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SARNICOLA v. COUNTY OF WESTCHESTER

October 23, 2002

NICOLE SARNICOLA, PLAINTIFF,
V.
THE COUNTY OF WESTCHESTER, A MUNICIPAL ENTITY, WESTCHESTER COUNTY POLICE SERGEANT THOMAS MCGURN, INDIVIDUALLY AND IN HIS OFFICIAL CAPACITY, DEFENDANTS.



The opinion of the court was delivered by: McMAHON, District Judge.

MEMORANDUM AND DECISION GRANTING IN PART AND DENYING IN PART THE CROSS-MOTIONS FOR SUMMARY JUDGMENT

FACTS PERTINENT TO THE MOTION

The following facts are undisputed, unless otherwise noted.

On April 26, 2001, Plaintiff, Nicole Sarnicola, drove a silver Dodge Durango from Brooklyn, New York, to a parking lot in Tarrytown, New York. Plaintiff was accompanied by two other passengers, later identified as Michael Tricardo and Frank Rossi. Plaintiff was following a vehicle driven by Gabriel Cruz-Katz, an individual known as a drug dealer by the Westchester County Police.

Sergeant Thomas McGurn is a Westchester County Department of Public Safety Officer with approximately 30 years of police experience, including seven years of experience in Narcotics. He was in charge of the Narcotics Unit on April 26, 2001. On that date, Sergeant McGurn was responsible for coordinating the efforts of numerous police officers from the Westchester County Department of Public Safety and the Tarrytown Police Department in the undercover field "buy and bust" operation involving Gabriel Cruz-Katz. The back-up officers were in communication with Sgt. McGurn and were also responsible for security and surveillance. The officers were positioned in various locations in the vicinity of the CVS parking lot in Tarrytown, New York and the surrounding streets.

The Defendant County of Westchester (the "County") is a municipal entity existing under the laws of the Constitution of the State of New York.

On April 11, 2001, a controlled informant introduced an undercover police officer, Detective Christopher Kelly, to Gabriel Cruz-Katz. The purpose of the introduction was to arrange for future ecstasy purchases.

On April 12, 2001, Detective Kelly met Cruz-Katz at a pre-arranged location in Tarrytown, New York and purchased one hundred ecstasy pills at a cost of one thousand dollars. Also present at the scene as back-up officers, although unbeknownst to Cruz-Katz, was defendant Sgt. Thomas McGurn, Detective Rodriguez and Detective Weather. On April 13, 2001, Detective Kelly again met Cruz-Katz at a pre-arranged location in Tarrytown, New York and purchased one hundred ecstacy pills at a cost of one thousand dollars. Sgt. McGurn, Detective Antonecchia, Detective Rodriguez and Detective Weather were also present, again unbeknownst to Cruz-Katz.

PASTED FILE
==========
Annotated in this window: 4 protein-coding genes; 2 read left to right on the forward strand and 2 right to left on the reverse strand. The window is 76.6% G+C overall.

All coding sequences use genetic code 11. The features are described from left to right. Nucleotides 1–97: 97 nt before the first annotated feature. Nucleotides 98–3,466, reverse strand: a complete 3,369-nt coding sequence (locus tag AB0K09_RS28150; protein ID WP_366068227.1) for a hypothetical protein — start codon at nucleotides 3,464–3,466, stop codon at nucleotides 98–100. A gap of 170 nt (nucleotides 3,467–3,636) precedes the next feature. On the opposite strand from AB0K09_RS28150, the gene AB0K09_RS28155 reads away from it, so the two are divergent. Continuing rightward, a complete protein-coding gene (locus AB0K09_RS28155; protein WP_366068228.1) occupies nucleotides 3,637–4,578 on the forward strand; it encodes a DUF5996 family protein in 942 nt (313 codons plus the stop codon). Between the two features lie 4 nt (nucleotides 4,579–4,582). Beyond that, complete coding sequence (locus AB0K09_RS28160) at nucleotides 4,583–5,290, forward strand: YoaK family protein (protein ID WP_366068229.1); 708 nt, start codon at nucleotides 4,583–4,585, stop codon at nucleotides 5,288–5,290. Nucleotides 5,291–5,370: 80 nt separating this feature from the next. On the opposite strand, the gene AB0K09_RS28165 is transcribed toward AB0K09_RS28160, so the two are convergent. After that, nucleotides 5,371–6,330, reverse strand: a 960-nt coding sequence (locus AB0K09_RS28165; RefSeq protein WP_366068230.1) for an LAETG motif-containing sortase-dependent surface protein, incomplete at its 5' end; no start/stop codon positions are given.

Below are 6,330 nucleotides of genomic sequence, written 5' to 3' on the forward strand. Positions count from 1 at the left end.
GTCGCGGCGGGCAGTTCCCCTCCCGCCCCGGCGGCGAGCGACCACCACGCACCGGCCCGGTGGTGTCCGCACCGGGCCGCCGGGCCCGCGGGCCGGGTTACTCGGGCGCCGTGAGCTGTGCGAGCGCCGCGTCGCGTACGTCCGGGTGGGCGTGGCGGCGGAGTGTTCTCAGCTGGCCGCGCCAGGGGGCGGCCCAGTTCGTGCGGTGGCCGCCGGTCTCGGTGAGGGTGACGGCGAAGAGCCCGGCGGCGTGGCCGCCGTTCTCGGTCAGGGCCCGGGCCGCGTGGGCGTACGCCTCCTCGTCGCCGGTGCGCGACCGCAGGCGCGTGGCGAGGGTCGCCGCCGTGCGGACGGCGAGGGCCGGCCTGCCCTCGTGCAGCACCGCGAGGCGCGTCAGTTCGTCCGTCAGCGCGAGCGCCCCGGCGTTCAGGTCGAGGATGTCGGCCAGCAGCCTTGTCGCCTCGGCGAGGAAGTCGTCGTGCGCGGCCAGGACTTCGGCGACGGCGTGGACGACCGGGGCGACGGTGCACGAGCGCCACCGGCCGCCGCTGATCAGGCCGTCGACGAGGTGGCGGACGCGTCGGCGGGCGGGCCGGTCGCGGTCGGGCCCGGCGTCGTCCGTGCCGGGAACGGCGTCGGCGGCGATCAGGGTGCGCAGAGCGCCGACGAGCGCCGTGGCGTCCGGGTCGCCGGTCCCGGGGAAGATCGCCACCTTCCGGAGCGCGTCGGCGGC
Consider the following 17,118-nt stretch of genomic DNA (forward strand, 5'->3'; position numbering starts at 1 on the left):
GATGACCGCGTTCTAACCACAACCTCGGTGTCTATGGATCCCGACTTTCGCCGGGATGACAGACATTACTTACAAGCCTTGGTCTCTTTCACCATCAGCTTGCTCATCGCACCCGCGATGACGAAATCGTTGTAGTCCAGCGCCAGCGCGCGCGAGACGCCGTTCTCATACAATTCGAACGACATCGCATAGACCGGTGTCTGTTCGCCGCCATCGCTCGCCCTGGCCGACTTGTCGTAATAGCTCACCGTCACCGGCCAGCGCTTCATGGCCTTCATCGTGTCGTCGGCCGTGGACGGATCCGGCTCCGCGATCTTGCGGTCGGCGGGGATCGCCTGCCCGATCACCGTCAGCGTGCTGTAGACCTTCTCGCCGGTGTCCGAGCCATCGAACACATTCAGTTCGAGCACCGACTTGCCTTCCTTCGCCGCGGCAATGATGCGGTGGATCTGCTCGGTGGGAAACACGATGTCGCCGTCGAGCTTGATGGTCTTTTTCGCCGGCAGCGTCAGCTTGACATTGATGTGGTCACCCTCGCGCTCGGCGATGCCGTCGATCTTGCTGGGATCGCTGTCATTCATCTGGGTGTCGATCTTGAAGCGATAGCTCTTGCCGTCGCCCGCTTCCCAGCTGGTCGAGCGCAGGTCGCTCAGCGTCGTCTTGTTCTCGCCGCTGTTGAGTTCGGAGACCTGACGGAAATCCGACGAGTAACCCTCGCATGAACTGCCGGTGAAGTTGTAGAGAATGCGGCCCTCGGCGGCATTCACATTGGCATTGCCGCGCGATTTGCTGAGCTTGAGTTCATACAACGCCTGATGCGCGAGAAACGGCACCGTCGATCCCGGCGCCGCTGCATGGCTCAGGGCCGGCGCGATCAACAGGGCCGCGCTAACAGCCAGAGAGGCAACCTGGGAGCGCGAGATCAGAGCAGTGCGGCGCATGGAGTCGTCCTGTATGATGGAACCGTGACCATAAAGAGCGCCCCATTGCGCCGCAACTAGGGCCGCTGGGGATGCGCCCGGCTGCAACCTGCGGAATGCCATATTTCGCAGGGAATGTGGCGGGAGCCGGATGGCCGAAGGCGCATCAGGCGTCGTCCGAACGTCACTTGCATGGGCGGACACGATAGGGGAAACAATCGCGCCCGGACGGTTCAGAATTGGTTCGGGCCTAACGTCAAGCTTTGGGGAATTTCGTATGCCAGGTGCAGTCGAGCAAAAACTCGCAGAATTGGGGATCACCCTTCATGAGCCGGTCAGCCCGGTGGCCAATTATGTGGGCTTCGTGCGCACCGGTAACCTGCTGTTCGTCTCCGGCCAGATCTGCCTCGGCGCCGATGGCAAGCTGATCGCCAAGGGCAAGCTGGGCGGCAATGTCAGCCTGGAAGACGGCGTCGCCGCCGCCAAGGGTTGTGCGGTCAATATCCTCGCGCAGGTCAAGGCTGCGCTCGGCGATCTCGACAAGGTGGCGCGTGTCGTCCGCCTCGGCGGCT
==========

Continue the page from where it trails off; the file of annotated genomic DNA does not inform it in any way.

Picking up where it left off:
On April 18, 2001, in anticipation of what was to be the third drug transaction between Detective Kelly and Cruz-Katz, Sgt. McGurn and Sgt. Buonanno of the Tarrytown Police Department, positioned themselves on Route 9 in the Village of Irvington. The Sergeants observed Cruz-Katz driving the same vehicle that he had used on previous occasions. They followed Cruz-Katz into the front parking lot of the Hilton Hotel, where he pulled behind a Lincoln Sedan. A white male got out of the Lincoln and got into the passenger side of the Cruz-Katz vehicle. McGurn and Buonanno observed Cruz-Katz drive to the front overhang of the hotel where the white male leaned over to Cruz-Katz and then exited the vehicle.

Cruz-Katz immediately proceeded to the pre-arranged location in Tarrytown where he met up with Detective Kelly and delivered one thousand ecstacy pills at a cost of eight thousand dollars. Cruz-Katz was observed leaving the location and proceeding directly back to the Hilton's parking lot, where he parked the vehicle and walked into hotel lobby. The white male from the Lincoln exited his car and followed Cruz-Katz into the lobby. Shortly afterward, both subjects left the hotel and returned to their respective vehicles. Lieutenant Emerson, Sgt. McGurn, Sgt. Buonanno, and Detectives Martin, Rodriguez, Pierro and Tkacz were present in the area of the drug transaction as back-up officers.

The fourth pre-arranged meeting between Detective Kelly and Cruz-Katz was scheduled for Tarrytown, New York on April 26, 2001. The Westchester County Police intended to do a "buy and bust" of Cruz-Katz — that is, buy drugs and immediately arrest the seller. Sergeant McGurn was the coordinating officer for this operation.

On April 26, 2001, Detective Tkacz observed the Cruz-Katz vehicle exit Interstate Route 87 and travel north on Broadway in the village of Tarrytown. Detective Tkacz immediately observed that the Cruz-Katz's car was being followed by a Dodge Durango with three occupants. Detective Tkacz radioed this information to Sgt. McGurn. Captain Annis, Detective Antonecchia, Detective Bravo, Detective Clarke, Detective Pierro, Detective Polant, Detective Rodriguez, Detective Rowan, Sergeant Buonanno, as well as other members of the Tarrytown Police Department, were all positioned in various locations around the CVS parking lot in Tarrytown for the buy and bust. Several of the officers were armed with shotguns and dispatched as security personnel. Their function was to watch the street for persons working with the drug supplier who might create a dangerous situation for the police personnel and civilians in the area.